In the realm of investing, the quest for success often seems elusive. However, Thomas Phelps, the author of the lesser-known investment classic “100 to 1 in the Stock Market” published in 1972, sheds light on a timeless approach to long-term investing. In this blog post, we will explore the behavioral aspects discussed in Phelps’ book and their significance in achieving remarkable investment returns. Additionally, we will provide a glimpse into Phelps’ background and the enduring value of his insights, which remain as relevant today as they were when first written.
The Behavioral Aspects of Investing:
Phelps’s key mantra, “the way to wealth is to buy right and hold on,” emphasizes the importance of making informed investment choices and exhibiting unwavering patience. The author highlights that investors often set the bar too low, missing out on substantial gains by prematurely selling their investments for small profits or settling for meager returns on their savings. Phelps warns against being swayed by irrelevant information, comparing investors to boys searching for peanuts in a patch full of ripe melons.
Phelps counters skeptics who argue that the book provides hindsight-based information by pointing out that over the 35-year period he studied, thousands of investors held the 360 stocks highlighted in the book that went on to increase 100-fold in value. However, only a select few possessed the patience required to reap the rewards, as the majority would have exited their positions after modest gains.
Market Timing and Bottom-Up Thinking:
Phelps challenges the notion of market timing as the key to success by sharing a personal anecdote. Despite making a correct market call in 1946, which coincided with a market high, he emphasizes the importance of focusing on selecting the right stocks rather than predicting market movements. Phelps demonstrates that even if one has a strong conviction about market direction, it may be more profitable to identify and invest in fundamentally sound companies.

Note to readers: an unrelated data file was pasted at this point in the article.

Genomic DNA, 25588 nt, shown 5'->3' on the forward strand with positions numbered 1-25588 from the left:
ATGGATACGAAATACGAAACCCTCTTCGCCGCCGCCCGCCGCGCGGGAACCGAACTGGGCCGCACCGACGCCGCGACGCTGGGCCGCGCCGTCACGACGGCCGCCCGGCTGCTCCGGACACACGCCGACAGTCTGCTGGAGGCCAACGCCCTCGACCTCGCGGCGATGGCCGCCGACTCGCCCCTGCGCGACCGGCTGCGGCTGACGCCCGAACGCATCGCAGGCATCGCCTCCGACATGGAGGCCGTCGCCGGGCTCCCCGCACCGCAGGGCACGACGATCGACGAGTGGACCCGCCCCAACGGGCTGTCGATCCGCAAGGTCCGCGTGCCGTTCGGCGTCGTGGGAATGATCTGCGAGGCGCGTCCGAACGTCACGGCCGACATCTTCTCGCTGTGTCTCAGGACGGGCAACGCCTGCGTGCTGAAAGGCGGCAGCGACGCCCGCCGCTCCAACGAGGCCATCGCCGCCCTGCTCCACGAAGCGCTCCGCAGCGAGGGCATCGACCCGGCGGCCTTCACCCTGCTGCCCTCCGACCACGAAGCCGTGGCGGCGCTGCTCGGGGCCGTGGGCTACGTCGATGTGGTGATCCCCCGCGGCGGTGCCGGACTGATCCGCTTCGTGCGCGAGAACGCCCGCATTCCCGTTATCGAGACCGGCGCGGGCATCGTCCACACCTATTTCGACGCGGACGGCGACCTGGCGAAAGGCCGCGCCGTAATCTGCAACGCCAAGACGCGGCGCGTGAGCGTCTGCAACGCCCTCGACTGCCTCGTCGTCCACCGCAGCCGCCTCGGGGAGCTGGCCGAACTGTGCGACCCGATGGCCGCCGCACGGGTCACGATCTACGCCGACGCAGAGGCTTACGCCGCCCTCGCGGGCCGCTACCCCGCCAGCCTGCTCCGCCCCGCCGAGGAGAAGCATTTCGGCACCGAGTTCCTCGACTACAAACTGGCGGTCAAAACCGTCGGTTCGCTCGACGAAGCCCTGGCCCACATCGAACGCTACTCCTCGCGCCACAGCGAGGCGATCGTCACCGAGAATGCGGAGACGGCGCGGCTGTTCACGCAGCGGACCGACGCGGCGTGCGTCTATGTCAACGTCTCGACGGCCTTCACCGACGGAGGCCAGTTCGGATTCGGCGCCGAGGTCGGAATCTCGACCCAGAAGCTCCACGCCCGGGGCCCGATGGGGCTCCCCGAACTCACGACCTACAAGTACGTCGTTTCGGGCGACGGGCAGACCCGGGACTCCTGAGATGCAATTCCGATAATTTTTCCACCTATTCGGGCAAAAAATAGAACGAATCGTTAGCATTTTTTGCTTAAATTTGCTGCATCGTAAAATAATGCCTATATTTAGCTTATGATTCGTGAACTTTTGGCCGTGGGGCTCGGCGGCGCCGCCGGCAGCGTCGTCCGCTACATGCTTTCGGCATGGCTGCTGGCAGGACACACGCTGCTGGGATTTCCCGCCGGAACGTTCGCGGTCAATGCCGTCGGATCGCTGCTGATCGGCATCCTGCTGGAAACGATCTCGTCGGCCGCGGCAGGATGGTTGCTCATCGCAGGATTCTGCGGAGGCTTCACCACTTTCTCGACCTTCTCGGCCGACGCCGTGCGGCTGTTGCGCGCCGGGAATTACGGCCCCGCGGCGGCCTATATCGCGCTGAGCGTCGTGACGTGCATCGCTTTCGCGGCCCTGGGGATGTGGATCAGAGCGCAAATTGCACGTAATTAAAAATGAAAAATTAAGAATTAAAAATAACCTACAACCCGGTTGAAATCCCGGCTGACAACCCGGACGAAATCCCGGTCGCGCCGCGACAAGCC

The Pitfalls of Memory-Based Decision Making:
Phelps cautions against confusing memory with reasoning when making investment decisions. He likens it to shooting where the rabbit was, as investors often act on outdated information and fail to adapt to changing conditions. Phelps candidly reveals his own mistakes, such as buying Southern Railway stock and selling it at $160 for a quick double shortly before the 1929 crash and then rebuying it at $8 after the crash on margin. Within a few months, the stock declined to $2.50 and he was wiped out. Phelps claimed that these experiences cost him millions throughout his investment lifetime, as he was conditioned to risk too little and sell too soon.
The Difficulty of Holding on:
Phelps acknowledges that adopting a buy-and-hold strategy is challenging. He acknowledges the scarcity of formal track records to support the profitability of this approach and notes that the mutual fund industry often favors hyperactivity over patient investing. Brokerage firms, driven by trading commissions, often discourage clients from holding on to their investments for the long term. Phelps shares a personal story in which he lost a multi-million dollar brokerage client because he refused to sell stocks during a perceived market dip, a decision that ultimately benefited the client but cost Phelps the customer’s business.
Part 1 of our exploration of “100 to 1 in the Stock Market” has delved into the behavioral aspects of successful long-term investing. Thomas Phelps’s insights provide a valuable perspective on the psychology of investing and the significance of buying right and holding on. In Part 2, we will dive into the attributes and strategies necessary for identifying potential big winners before they happen, further unraveling the secrets of long-term investment success.